Fleetwood Mac – ‘Rumours’

Prior to the tail end of 1987 my knowledge of Fleetwood Mac was limited to say the least. Quite a few of their most popular songs were familiar to me, many of which I liked, but I’d owned nothing so had yet to pay them my full attention. That was about to change. Rumours was about to get personal.

Some artists or albums bring back memories of certain people, and Rumours is definitely one of those. A one-year relationship was the launch pad for a lifetime of love for an album flooded with personal trauma. It took me quite a while to be able to listen to Rumours and absolutely love it for the stunning album it is, rather than the associated memories, but if anything these songs hit me harder now than they’ve ever done.

Let’s ignore the drugs, apart from to say there’s no better album recorded under an ocean of booze and snowstorm of coke. Despite the intense and fractious themes, Rumours is so much more than a break-up album. Yes, pain is ever present, but so is love, and the songs are all the more powerful for their brutal honesty.

Rumours may be full of sorrow, but the album is also full of majestic songs that never fall far from perfect. Yes, I love songs that make me cry and I’ve shed plenty to Christine McVie’s epic, Songbird. Knowing that these songs were written amongst, and about, intense breakups within the band, makes them all the more magnificent.

Lindsay Buckingham wrote Go Your Own Way about Stevie Nicks. Buckingham on lead, Nicks on backing vocals…
“Loving you isn’t the right thing to do
How can I ever change things that I feel?
If I could, baby I’d give you my world
How can I when you won’t take it from me?”

Stevie Nicks wrote Dreams about Lindsey Buckingham. Nicks on lead, Buckingham on backing vocals…
“But listen carefully
To the sound of your loneliness
Like a heartbeat drives you mad
In the stillness of remembering
What you had and what you lost”

I’m not sure what it says about me but much of my favourite music is the saddest and most despairing. Since a very early age I sought emotion from music, I couldn’t care for gimmick, for fake, for music that lacked soul. Music could move me in many ways, and Rumours hits heavy with the sheer genius contained in the songwriting; the melody, harmony, production and best of all it hits you where it hurts most. The heart.

Lloyd Cole & The Commotions – ‘Rattlesnakes’

So, I was working in Discus, a ‘trendy’ menswear boutique, and I was shopping for clothes in Bizarre Bazaar, a grubby, dishevelled, glorious palace of second-hand clobber. My boss said I should smarten up in the shop’s trendy togs, saying I looked like a beatnik, which made me a very happy man. Job done, considering my influence of sixties style and culture was now mixed with a new roll-necked songster.

Lloyd Cole & The Commotions’ Rattlesnakes was a huge influence musically, lyrically, and in the album’s all-encompassing fragrance and melancholy. It oozed masculine sensitivity, referencing a host of style and literary icons, which as an all too easily influenced 18 year-old fed my intrigue massively. I related to Lloyd Cole’s visually shy and faintly awkward persona, whilst his lyrics were clearly that of a deep-thinker, beautifully gushing what it felt like to be a young romantic.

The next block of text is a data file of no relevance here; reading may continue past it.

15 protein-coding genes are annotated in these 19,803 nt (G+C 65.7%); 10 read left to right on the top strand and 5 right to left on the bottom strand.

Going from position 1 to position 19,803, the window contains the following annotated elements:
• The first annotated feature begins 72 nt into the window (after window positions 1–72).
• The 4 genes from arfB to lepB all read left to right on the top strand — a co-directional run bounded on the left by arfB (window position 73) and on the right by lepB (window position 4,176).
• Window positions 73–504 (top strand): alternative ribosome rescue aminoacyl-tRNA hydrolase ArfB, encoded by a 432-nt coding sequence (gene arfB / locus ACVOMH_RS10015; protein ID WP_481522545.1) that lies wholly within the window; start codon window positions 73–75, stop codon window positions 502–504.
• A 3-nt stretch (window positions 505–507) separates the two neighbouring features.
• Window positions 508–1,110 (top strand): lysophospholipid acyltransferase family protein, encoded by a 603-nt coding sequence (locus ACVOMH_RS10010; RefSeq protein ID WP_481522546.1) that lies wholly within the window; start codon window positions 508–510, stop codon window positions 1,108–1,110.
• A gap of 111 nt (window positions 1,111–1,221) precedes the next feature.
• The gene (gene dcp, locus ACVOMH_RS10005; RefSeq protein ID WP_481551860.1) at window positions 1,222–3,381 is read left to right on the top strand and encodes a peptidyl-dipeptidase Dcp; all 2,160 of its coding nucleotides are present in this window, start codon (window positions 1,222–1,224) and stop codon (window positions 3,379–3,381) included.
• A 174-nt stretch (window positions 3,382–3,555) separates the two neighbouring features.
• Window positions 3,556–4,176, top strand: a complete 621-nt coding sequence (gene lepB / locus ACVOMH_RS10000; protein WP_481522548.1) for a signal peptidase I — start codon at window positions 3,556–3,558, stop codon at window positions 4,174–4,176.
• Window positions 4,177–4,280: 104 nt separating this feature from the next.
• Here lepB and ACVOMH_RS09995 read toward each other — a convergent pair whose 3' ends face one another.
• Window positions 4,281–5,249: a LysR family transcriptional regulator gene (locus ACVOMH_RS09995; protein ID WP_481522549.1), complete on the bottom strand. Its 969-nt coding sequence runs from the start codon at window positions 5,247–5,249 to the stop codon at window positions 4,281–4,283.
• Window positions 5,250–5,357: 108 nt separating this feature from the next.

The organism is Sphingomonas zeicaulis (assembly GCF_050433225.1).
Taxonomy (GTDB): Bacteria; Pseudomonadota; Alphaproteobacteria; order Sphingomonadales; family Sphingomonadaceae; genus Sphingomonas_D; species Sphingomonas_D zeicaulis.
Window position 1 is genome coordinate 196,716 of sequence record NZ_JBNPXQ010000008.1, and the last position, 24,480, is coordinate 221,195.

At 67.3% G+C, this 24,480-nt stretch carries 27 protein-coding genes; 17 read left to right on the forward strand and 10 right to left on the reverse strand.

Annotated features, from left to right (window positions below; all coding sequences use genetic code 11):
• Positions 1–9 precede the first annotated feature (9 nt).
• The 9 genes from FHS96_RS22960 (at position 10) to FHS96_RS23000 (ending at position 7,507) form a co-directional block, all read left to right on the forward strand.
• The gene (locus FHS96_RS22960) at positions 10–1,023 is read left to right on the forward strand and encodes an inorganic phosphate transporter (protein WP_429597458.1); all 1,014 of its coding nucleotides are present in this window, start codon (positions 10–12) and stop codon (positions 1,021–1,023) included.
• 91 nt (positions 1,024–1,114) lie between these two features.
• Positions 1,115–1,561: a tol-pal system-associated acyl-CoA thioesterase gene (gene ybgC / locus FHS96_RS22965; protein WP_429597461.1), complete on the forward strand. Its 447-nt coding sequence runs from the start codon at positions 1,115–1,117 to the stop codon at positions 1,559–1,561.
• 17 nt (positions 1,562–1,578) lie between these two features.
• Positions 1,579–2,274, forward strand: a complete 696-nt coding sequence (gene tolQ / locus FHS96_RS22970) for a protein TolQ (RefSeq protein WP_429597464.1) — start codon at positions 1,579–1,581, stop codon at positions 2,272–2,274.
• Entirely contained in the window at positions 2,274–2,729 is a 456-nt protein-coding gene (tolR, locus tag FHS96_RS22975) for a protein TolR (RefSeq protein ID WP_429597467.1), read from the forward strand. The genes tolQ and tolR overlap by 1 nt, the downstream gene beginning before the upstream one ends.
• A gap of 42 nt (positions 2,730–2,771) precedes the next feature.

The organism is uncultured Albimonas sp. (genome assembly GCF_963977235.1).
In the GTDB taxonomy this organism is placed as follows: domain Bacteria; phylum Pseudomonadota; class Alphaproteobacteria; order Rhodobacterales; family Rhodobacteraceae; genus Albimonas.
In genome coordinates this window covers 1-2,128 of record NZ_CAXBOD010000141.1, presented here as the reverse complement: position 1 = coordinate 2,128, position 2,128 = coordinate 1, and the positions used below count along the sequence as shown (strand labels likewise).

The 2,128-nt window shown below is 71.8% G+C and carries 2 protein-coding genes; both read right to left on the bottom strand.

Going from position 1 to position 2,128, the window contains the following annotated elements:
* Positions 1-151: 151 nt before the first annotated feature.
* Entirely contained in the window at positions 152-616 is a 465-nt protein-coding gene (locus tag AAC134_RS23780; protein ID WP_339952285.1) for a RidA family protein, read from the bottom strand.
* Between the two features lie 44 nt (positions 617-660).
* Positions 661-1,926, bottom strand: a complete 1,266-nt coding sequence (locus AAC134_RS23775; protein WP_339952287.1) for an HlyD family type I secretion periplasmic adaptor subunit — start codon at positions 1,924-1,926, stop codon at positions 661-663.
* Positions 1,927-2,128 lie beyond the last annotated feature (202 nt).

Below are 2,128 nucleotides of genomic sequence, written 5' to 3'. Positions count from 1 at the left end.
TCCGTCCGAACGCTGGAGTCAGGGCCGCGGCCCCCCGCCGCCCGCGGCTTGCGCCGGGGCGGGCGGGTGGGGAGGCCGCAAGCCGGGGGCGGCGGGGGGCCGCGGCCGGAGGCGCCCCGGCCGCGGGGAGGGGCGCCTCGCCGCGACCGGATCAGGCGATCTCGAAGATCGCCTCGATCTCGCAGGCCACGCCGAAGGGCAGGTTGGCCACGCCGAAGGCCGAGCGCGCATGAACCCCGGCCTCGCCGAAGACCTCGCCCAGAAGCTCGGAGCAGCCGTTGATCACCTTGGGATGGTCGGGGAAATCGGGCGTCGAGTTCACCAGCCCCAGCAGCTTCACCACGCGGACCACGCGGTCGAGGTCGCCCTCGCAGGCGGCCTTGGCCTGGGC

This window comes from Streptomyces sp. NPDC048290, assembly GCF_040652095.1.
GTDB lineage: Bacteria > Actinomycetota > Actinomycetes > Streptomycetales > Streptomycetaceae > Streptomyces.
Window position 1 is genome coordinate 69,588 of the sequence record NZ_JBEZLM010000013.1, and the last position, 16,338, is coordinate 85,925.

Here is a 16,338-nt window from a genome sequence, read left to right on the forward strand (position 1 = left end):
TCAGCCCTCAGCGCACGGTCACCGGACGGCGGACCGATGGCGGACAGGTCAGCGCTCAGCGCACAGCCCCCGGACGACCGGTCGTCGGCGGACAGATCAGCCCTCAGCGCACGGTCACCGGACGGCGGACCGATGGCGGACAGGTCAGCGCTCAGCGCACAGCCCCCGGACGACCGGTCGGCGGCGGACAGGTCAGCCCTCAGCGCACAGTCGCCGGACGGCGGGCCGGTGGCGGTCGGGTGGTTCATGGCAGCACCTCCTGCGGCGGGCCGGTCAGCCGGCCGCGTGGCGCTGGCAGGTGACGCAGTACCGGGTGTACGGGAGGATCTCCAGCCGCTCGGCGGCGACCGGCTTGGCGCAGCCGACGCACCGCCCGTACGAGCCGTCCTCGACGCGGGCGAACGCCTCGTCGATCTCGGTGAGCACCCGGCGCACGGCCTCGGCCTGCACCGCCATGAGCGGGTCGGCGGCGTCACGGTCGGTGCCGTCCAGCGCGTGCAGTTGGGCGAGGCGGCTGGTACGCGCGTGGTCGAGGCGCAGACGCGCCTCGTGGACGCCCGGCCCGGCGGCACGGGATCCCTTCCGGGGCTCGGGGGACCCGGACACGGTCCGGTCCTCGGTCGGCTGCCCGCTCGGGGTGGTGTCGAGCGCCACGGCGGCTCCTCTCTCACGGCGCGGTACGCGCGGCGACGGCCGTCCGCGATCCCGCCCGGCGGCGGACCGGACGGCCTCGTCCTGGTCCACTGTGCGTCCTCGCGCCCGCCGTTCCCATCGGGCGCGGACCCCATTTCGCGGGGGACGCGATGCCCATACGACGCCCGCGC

“She’s got cheekbones like geometry and eyes like sin and she’s sexually enlightened by Cosmopolitan.” – Perfect Skin

At the time, Prefab Sprout’s Swoon was another gem of an album; musically exquisite, though with lyrics bordering on ‘trying too hard’, it was Rattlesnakes that was far more personally relatable. Lloyd Cole’s songs read like books, teeming with cultural references urging exploration, wrapped in such genuine timelessness that any accusation of pretentiousness is instantly dismissed.

Reaching a lofty No.65 in the Top 40 singles chart in late ’84, musically and lyrically Rattlesnakes is bordering on perfection…

Jodie wears a hat although it hasn’t rained for six days
She says a girl needs a gun these days
Hey on account of all the rattlesnakes

She looks like Eve Marie saint in On The Waterfront
She reads Simone de Beauvoir in her American circumstance

She’s less than sure if her heart has come to stay in San Jose
And her never-born child still haunts her
As she speeds down the freeway
As she tries her luck with the traffic police
Out of boredom more than spite
She never finds no trouble, she tries too hard
She’s obvious despite herself

She looks like Eve Marie Saint in On The Waterfront
She says all she needs is therapy, yeah
All you need is, love is all you need

Jodie never sleeps ’cause there are always needles in the hay
She says that a girl needs a gun these days
Hey on account of all the rattlesnakes

She looks like Eve Marie Saint in on the waterfront
As she reads Simone de Beauvoir in her American circumstance
Her heart, heart’s like crazy paving
Upside down and back to front
She says “ooh, it’s so hard to love
When love was your great disappointment.”

Rattlesnakes was the band’s finest work. Their two following albums, whilst being hugely playable and achieving higher chart success, lacked Rattlesnakes’ romance and emotional impact. The closer Are You Ready To Be Heartbroken? squeezed out the last drops of an album loaded with depth and sentiment, an album which, like many other sensitive souls, seemed like it was released with me in mind.